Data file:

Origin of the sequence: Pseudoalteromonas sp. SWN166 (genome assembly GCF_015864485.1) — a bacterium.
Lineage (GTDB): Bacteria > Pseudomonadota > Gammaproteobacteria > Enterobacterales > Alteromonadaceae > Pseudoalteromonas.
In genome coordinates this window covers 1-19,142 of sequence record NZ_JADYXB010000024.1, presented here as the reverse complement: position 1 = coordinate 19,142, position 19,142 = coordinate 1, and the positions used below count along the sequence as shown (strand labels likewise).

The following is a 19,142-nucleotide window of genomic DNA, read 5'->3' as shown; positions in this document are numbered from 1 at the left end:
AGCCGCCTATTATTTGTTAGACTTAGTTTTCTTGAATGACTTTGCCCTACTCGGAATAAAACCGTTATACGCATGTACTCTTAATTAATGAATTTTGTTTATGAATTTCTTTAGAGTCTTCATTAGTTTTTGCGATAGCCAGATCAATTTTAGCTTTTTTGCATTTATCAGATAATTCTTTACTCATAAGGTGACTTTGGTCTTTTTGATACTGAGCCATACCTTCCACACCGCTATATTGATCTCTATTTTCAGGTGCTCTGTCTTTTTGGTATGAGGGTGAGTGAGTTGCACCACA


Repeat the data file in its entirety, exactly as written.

Origin of the sequence: Pseudoalteromonas sp. SWN166 (genome assembly GCF_015864485.1) — a bacterium.
Lineage (GTDB): Bacteria > Pseudomonadota > Gammaproteobacteria > Enterobacterales > Alteromonadaceae > Pseudoalteromonas.
In genome coordinates this window covers 1-19,142 of sequence record NZ_JADYXB010000024.1, presented here as the reverse complement: position 1 = coordinate 19,142, position 19,142 = coordinate 1, and the positions used below count along the sequence as shown (strand labels likewise).

The following is a 19,142-nucleotide window of genomic DNA, read 5'->3' as shown; positions in this document are numbered from 1 at the left end:
AGCCGCCTATTATTTGTTAGACTTAGTTTTCTTGAATGACTTTGCCCTACTCGGAATAAAACCGTTATACGCATGTACTCTTAATTAATGAATTTTGTTTATGAATTTCTTTAGAGTCTTCATTAGTTTTTGCGATAGCCAGATCAATTTTAGCTTTTTTGCATTTATCAGATAATTCTTTACTCATAAGGTGACTTTGGTCTTTTTGATACTGAGCCATACCTTCCACACCGCTATATTGATCTCTATTTTCAGGTGCTCTGTCTTTTTGGTATGAGGGTGAGTGAGTTGCACCACA